Machine learning has a new kind of “scaling to larger problems” to worry about: scaling with the amount of contextual information. The standard development path for a machine learning application in practice seems to be the following:

**Marginal**. In the beginning, there was “majority vote”. At this stage, it isn’t necessary to understand that you have a prediction problem. People just realize that one answer is right sometimes and another answer other times. In machine learning terms, this corresponds to making a prediction without side information.**First context**. A clever person realizes that some bit of information*x*could be helpful. If_{1}*x*is discrete, they condition on it and make a predictor_{1}*h(x*, typically by counting. If they are clever, then they also do some smoothing. If_{1})*x*is some real valued parameter, it’s very common to make a threshold cutoff. Often, these tasks are simply done by hand._{1}**Second**. Another clever person (or perhaps the same one) realizes that some other bit of information*x*could be helpful. As long as the space of_{2}*(x*remains small and discrete, they continue to form a predictor by counting. When_{1}, x_{2})*(x*are real valued, the space remains visualizable, and so a hand crafted decision boundary works fine._{1}, x_{2})**…**The previous step repeats for information*x*. It’s no longer possible to visualize the data but a human can still function as a learning algorithm by carefully tweaking parameters and testing with the right software support to learn_{3},…,x_{100}*h(x*. Graphical models can sometimes help scale up counting based approaches. Overfitting becomes a very serious issue. The “human learning algorithm” approach starts breaking down, because it becomes hard to integrate new information sources in the context of all others._{1},…,x_{100})**Automation**. People realize “we must automate this process of including new information to keep up”, and a learning algorithm is adopted. The precise choice is dependent on the characteristics of the learning problem (How many examples are there at training time? Is this online or batch? How fast must it be at test time?) and the familiarity of the people involved. This can be a real breakthrough—automation can greatly ease the inclusion of new information, and sometimes it can even improve results given the limited original information.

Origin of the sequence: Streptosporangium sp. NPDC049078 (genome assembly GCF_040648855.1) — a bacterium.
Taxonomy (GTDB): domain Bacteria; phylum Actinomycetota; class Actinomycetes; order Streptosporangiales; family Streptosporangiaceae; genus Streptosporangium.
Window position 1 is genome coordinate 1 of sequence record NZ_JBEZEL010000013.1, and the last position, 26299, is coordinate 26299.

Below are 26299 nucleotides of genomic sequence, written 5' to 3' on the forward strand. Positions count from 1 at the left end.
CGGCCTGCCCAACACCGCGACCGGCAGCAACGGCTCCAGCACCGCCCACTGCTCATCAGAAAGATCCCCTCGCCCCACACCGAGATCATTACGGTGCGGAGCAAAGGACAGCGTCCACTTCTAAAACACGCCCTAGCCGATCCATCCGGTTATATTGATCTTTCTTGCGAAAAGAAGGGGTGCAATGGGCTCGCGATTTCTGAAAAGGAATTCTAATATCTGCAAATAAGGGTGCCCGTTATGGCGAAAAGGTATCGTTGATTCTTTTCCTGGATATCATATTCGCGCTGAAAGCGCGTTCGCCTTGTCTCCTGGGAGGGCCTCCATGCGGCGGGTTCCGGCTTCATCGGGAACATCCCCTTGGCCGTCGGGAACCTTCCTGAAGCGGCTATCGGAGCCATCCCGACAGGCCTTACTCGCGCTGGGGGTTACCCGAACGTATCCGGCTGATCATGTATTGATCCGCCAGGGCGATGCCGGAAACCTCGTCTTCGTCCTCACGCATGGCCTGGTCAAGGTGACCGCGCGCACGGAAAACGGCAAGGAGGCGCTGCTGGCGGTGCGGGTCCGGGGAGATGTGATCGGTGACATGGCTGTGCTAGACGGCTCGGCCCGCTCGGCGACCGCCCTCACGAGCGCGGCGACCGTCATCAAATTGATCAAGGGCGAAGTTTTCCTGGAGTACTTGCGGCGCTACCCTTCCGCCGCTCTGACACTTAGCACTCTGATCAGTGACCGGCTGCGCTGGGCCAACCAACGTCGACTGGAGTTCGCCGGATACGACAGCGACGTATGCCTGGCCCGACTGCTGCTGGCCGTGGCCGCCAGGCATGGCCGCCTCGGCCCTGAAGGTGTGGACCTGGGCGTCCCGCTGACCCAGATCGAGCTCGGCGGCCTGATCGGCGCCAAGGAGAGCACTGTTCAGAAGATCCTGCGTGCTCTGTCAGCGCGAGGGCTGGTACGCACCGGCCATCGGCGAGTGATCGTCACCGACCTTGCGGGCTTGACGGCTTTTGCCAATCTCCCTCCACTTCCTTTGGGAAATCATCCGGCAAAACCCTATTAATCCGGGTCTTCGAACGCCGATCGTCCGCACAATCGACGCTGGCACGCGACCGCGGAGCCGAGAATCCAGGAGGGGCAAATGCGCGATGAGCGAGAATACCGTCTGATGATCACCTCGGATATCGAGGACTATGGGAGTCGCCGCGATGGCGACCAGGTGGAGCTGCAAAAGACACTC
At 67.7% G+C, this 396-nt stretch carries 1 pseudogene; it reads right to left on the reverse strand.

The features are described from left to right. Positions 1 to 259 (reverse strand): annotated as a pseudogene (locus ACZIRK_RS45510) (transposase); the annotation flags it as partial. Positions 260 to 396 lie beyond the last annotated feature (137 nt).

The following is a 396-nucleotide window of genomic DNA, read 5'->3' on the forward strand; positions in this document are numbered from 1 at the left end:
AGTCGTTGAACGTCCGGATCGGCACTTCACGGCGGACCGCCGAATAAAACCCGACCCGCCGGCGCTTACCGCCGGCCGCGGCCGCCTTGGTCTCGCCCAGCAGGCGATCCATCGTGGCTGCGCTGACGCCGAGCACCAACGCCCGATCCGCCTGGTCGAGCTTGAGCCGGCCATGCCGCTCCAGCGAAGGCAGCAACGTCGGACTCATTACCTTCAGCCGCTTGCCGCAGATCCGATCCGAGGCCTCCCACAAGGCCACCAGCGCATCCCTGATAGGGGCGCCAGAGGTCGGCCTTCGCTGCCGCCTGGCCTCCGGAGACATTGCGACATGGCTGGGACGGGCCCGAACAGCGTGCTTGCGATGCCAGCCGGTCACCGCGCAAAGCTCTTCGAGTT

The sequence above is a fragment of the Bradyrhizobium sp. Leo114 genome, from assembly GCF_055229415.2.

Understanding the process of contextual scaling seems particularly helpful for teaching about machine learning. It’s often the case that the switch to the last step could and should have happened before the the 100th bit of information was integrated.

We can also judge learning algorithms according to their ease of contextual scaling. In order from “least” to “most”, we might have:

- Counting based approaches. Number of examples required is generally exponential in the number of features.
- Counting based approaches with smoothing. Still exponential, but with saner defaults.
- Counting based approaches with smoothing and some prior language (graphical models, bayes nets, etc…). Number of examples required is no longer exponential, but can still be intractably large. Prior specification from a human is required.
- Prior based systems (Many Bayesian Learning algorithms). No particular number of examples required, but sane prior specification from a human may be required.
- Similarity based systems (nearest neighbor, kernel based algorithms). A similarity measure is a weaker form of prior information which can be substantially easier to specify.
- Highly automated approaches. “Just throw the new information as a feature and let the learning algorithms sort it out”.

At each step in this order, less effort is required to integrate new information.

Designing a learning algorithm which can be useful in many different contextual scales is fundamentally challenging. Obviously, when specific prior information is available, we want to incorporate it. Equally obviously, when specific prior information is not available, we want to be able to take advantage of new information which happens to be easily useful. When we have so much information that counting could work, a learning algorithm should behave similar to counting (with smoothing).